categories: LifeChurch.tv, church, community, generosity
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June 21st, 2010

by Bobby Gruenewald

Response to Flooding in OKC

Last week, several areas in and around Oklahoma City experienced flooding after record amounts of rainfall. Some of the neighborhoods near our locations saw water levels as high as 4-5 feet, which destroyed nearly everything in their homes. Flooding of this nature is very unusual for these areas, so most of these families did not have flood insurance.

Since Tuesday we’ve been working with the people in those neighborhoods to offer help clearing and cleaning their houses, food, water, prayer, and other assistance. Here are a few of the pieces from local media that have been covering the response:

Helping Flood Victims

Volunteers clean up flooded neighborhoods

We’ve been overwhelmed by the people, organizations, and businesses in the community who have jumped at the chance to help. I just wanted to take a moment to say thank you to everyone who has been giving their time and resources so generously. It’s great to see the church being the church!

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categories: I'm curious, encouragement, generosity, personal, sacrifice, spiritual development
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January 14th, 2010

by Craig Groeschel

Personal Generosity

Several pastors have complained to me that most people in their churches are not generous. I’m guessing that the churches are a reflection of its leaders. If our ministries aren’t generous, it is probably because we aren’t.

Several years ago, God started moving our family toward a much more intentional life of generosity. Not surprisingly, our church has followed.

Dave Ramsey is one of the best Christian financial teachers in the world. For years, we’ve embraced his teaching faithfully.

Dave has always encouraged people to “live like no one else, so one day you can live like no one else.” In other words, if you sacrifice, live beneath your means, save and invest, one day you’ll have the freedom to do far more than most.

In our family, we’ve altered the phrase slightly  (and I’m certain Dave would be supportive).

We will live like no one else, so we can give like no one else.

As God blesses us with more, instead of drastically increasing our standard of living, we’ve decided to drastically increase our standard of giving.

Why stop at giving 10%, 12%, 30% or 50%? Because God has given us more, we believe we’re called to give more.

And as we as leaders give more, our churches will reflect God’s heart of generosity.

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January 13th, 2010

by Craig Groeschel

The Sacrificially Generous Church

The Bible is full of examples of sacrificial giving.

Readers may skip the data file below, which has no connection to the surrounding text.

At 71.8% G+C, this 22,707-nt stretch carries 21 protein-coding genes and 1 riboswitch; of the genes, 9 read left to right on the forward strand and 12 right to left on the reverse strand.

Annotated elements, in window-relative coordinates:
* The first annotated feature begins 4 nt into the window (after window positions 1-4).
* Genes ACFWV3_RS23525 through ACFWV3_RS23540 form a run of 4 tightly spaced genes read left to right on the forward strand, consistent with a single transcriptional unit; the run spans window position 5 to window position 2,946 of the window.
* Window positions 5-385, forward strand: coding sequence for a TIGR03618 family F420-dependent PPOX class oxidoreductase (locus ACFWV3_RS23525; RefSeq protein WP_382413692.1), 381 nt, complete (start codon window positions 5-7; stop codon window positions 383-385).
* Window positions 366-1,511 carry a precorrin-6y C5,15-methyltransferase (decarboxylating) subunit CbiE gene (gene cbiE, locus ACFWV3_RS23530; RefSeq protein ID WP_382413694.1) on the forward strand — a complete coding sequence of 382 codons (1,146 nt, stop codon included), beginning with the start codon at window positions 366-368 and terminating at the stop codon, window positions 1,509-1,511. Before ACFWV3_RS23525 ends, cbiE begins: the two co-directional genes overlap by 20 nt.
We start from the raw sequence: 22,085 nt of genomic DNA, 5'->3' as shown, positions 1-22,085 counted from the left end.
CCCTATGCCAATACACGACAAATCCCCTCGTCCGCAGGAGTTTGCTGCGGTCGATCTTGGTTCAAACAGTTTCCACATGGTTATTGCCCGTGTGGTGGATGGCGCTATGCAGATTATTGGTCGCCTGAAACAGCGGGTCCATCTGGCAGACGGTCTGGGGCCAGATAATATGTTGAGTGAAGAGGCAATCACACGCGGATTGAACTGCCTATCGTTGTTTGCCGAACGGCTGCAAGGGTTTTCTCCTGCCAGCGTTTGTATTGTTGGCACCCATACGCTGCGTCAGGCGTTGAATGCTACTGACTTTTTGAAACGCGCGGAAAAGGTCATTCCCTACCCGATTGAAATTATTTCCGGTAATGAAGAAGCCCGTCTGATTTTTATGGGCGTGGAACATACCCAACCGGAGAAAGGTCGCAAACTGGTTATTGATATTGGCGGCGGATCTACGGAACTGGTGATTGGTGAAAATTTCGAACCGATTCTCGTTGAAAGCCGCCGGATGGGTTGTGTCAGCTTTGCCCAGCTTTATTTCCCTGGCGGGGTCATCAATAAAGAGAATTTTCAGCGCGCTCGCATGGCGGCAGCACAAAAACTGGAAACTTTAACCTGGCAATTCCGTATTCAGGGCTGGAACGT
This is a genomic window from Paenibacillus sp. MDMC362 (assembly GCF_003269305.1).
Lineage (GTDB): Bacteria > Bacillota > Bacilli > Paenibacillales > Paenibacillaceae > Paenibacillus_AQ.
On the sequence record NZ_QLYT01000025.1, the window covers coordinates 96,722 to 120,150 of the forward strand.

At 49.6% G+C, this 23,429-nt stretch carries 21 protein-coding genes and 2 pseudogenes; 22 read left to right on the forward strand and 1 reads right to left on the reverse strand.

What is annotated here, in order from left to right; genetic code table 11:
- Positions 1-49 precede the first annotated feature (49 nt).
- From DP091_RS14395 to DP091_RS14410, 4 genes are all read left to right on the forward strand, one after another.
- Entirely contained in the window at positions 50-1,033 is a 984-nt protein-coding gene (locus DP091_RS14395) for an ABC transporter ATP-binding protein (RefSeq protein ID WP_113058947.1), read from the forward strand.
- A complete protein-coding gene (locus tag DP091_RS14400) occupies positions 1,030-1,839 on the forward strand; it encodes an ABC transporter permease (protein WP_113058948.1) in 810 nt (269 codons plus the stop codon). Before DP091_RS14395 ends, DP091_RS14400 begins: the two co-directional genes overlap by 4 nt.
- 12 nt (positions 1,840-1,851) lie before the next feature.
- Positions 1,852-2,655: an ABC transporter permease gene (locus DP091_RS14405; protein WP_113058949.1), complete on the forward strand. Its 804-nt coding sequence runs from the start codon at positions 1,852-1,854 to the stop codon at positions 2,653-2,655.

• David refused to sacrifice something that cost him nothing.
  • Solomon sacrificed 1,000 bulls instead of one as an offering to the Lord.
  • The poor widow put all she had into the offering.
  • The immoral woman poured a bottle of very expensive oil on Jesus in a act of selfless worship.
  • God gave the most sacrificial gift in history: his only son, Jesus.

As churches, we should give sacrificially.

I’ve heard of churches who’ve sacrificed to give big:

  • Some give away 50% of their income or more.
  • Some refuse to build a building to give more.
  • Some don’t pay any staff and use all volunteers.
  • Some have donated buildings to other ministries.
  • In some parts of the world, people still give their lives for Christ.

How is your ministry giving sacrificially? How could you give sacrificially in the future?

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January 12th, 2010

by Craig Groeschel

The Strategically Generous Church

I pray your church or ministry gives spontaneously to meet needs. But if we only give spontaneously, this style of giving will limit what we’re able to give. Another way to think about giving is to be strategic.

  • Abraham thought ahead of time to send gifts with his servant for Isaac’s future wife.
  • The Magi planned ahead of time to bring extravagant gifts for God’s son.
  • God strategically showed His love for us by sending Christ while we were still sinning against Him.

Isaiah 32:8 says, “But generous people plan to do what is generous, and they stand firm in their generosity.” (NLT)

We could say generous churches plan to do what is generous. Instead of just planning our next building project or fundraiser, we should also “plan to do what is generous.”

Unquestionably we should plan to help the poor and needy. (Most churches do this well or at least are trying to do so.) We can also plan to help and support other churches or ministries.

In our meetings, we have learned to strategically ask, “What can we give to other churches to help them?”

  • Do you have a building you could offer another ministry one day a week or more?
  • When you upgrade choir robes, a van, or a sound system, can you give what you had to bless another ministry?
  • Can you make your sermons, outlines, or videos available to serve other churches?

When you plan to be generous, you might be surprised how many ways you can be a blessing.

How is God using your ministry to serve others?

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